Every 13 seconds there’s a divorce in America.
According to the family law firm Wilkinson & Finkbeiner, the irony in this frequency is that while one couple is reciting their vows during the happy occasion (which takes approximately two minutes), somewhere 9 couples are getting divorced.
We all know the tragedy that divorce is. But this is not only the tragedy of two people who lost their love. This is also the tragedy of incredible selfishness.
Because while you and your ex-partner pity yourselves, you’re forgetting another affected party.
We’re not saying that all parents are selfish like that. However, the statistics show that children of divorced parents suffer a lot more, even though you may not notice that.
According to Very Well Family:
- Children, whose parents are divorced, are more likely to have injuries and diseases like asthma. Besides, they’re more likely to experience developmental defects like speech impediments and are more likely to develop acquired health issues.
- Children of divorced parents are also more likely to have emotional stability problems and mental health issues. Kids from broken homes are also more likely to attempt suicide.
- Kids of divorced parents are likely to drop out of school and have problems with academic performance.
These are not just statements. These are facts.
As a child of a broken home, whose parents went along rebuilding their personal lives without taking my wants and needs into consideration, I became a living example that can validate these statistics.
And, as the years went by, I realized what I would want my parents to do to save me from the stress during the divorce.
These are 3 lessons, which, as a child of divorce, I want every parent to know.
1. Discuss Co-Parenting Rules Right Away
In my experience, I’ve seen many angry mothers taking custody over children after the divorce, vowing to never allow the children to see their fathers.
Here’s my note on this.
Whatever your intentions are, your child will seek out their father anyway when they grow up. So, to avoid arguments and scandals, discuss how you’re going to co-parent right away.
How can co-parenting help save a child from stress during the divorce?
- Children learn that even though this situation is sad and painful, there’s still a chance to create something good out of it rather than live with this sadness.
- Co-parenting requires both parents to treat each other with respect. This positively affects a child’s self-esteem.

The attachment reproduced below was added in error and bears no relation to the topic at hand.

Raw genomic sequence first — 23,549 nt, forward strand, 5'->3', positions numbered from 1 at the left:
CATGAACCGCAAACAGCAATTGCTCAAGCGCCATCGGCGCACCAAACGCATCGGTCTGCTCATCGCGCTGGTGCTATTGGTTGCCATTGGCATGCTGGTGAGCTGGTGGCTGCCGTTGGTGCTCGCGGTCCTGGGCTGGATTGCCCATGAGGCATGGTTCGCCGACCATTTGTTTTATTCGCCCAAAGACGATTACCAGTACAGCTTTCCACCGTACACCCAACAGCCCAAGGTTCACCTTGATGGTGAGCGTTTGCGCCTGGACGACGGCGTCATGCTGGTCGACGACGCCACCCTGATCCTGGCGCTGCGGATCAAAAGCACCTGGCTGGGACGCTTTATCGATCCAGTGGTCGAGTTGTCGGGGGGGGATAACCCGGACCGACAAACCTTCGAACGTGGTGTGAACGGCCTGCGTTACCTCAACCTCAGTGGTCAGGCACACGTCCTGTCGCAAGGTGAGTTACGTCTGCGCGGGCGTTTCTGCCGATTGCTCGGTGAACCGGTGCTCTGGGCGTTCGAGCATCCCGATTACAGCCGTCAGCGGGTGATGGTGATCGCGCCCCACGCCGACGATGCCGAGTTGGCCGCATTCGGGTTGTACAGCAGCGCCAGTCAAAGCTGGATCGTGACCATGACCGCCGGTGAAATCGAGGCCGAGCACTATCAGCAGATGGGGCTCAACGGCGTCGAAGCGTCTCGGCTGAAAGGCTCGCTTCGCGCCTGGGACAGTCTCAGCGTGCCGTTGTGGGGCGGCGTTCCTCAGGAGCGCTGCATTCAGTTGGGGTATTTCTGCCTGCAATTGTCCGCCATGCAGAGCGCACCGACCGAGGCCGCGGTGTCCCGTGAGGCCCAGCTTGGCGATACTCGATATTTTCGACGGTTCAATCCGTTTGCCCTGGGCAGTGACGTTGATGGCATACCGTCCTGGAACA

- Co-parenting allows keeping the atmosphere of support and comfort in the family, which positively affects a child’s emotional and mental health.
Co-parenting comes with a set of Dos and Don’ts. Psychologist Deborah Serani in her article about co-parenting rules says that parents should discuss co-parenting with their child but not burden them. The ultimate idea is to preserve respect towards both parents and save the atmosphere of trust and support for the sake of a child’s mental and physical health.
2. Don’t Make Promises
I was grown-up enough to remember my father promising me to never leave me. But then I already knew that he was going to marry another woman, who he had been seeing for at least a year.
My father made a false promise. And, as an adult, I’m convinced that this (and other) false promise resulted in trust issues.
I’m not the only one who experienced it. “8 out of 10 children of divorced parents would have trust issues in the adult life if their parents betrayed their trust”, says Claire Atkinson, a researcher at Flatfy.
What’s the result of this false promise?
My father never kept it. I was left to my own devices and saw my father occasionally, sometimes just once a year.
What’s the lesson?
Think twice before promising your child anything, whether it’s a new Nintendo for Christmas or never leaving your kid.
Children from broken homes have a very sensitive psyche, and the younger they are, the more they will be likely to take everything at face value. The result of it is emotional health problems, stress, and, in the long run, trust issues.
3. Use Therapy to Prevent Stress During the Divorce
It’s not just the trust issues that a child of divorced parents can face as an adult.
Children from broken homes often seek validation due to low self-esteem, and, as a result, love their partners differently, sometimes being cynical about their feelings or expect too much from their loved ones.
If you and your partner feel incapable of putting your issues aside for the sake of your child, try taking your child to therapy.
However, sending your child to therapy alone will create even more stress. The younger is your child, the more difficult it would be for them to open up. Even teenagers may feel defensive when talking to a therapist.
For the sake of saving your child from stress during the divorce, join them in therapy sessions and show that opening up about your feelings can help let go of this stress and concentrate on working on finding the solution.
Remember That Your Child Loves You Both Unconditionally.
Everyone deals with the consequences of divorce in their own way. But while parents are grown-up enough to deal with the stress, children don’t often have the necessary coping mechanisms.
Make your child feel that they are not alone in this. Comfort and support them. It won’t guarantee that they won’t experience stress, but the effects of it will not be so severe.
Ryan is a passionate writer who likes sharing his thoughts and experience with the readers. Currently, he works at Flatfy. He likes everything related to self-improvement, traveling and seeing new countries.